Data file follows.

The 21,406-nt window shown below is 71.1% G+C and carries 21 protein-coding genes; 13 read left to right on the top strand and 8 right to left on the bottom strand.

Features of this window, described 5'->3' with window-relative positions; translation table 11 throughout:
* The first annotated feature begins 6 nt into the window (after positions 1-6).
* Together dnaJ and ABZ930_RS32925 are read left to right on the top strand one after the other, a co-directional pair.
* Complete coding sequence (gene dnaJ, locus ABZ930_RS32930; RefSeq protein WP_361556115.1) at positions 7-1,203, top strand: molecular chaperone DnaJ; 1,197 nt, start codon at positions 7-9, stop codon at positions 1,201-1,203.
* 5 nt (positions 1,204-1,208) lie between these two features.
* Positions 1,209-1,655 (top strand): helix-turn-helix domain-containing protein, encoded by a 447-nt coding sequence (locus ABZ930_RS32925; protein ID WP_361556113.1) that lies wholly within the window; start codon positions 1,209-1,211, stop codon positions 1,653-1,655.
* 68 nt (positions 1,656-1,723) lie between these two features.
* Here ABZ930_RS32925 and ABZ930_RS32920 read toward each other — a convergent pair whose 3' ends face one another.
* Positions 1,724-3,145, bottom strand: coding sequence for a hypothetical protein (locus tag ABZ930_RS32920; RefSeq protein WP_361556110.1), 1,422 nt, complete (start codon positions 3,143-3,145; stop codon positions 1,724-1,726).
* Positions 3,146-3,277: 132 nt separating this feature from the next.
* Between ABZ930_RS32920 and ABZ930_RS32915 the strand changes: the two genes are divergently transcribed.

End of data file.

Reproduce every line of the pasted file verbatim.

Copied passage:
The 21,406-nt window shown below is 71.1% G+C and carries 21 protein-coding genes; 13 read left to right on the top strand and 8 right to left on the bottom strand.

Features of this window, described 5'->3' with window-relative positions; translation table 11 throughout:
* The first annotated feature begins 6 nt into the window (after positions 1-6).
* Together dnaJ and ABZ930_RS32925 are read left to right on the top strand one after the other, a co-directional pair.
* Complete coding sequence (gene dnaJ, locus ABZ930_RS32930; RefSeq protein WP_361556115.1) at positions 7-1,203, top strand: molecular chaperone DnaJ; 1,197 nt, start codon at positions 7-9, stop codon at positions 1,201-1,203.
* 5 nt (positions 1,204-1,208) lie between these two features.
* Positions 1,209-1,655 (top strand): helix-turn-helix domain-containing protein, encoded by a 447-nt coding sequence (locus ABZ930_RS32925; protein ID WP_361556113.1) that lies wholly within the window; start codon positions 1,209-1,211, stop codon positions 1,653-1,655.
* 68 nt (positions 1,656-1,723) lie between these two features.
* Here ABZ930_RS32925 and ABZ930_RS32920 read toward each other — a convergent pair whose 3' ends face one another.
* Positions 1,724-3,145, bottom strand: coding sequence for a hypothetical protein (locus tag ABZ930_RS32920; RefSeq protein WP_361556110.1), 1,422 nt, complete (start codon positions 3,143-3,145; stop codon positions 1,724-1,726).
* Positions 3,146-3,277: 132 nt separating this feature from the next.
* Between ABZ930_RS32920 and ABZ930_RS32915 the strand changes: the two genes are divergently transcribed.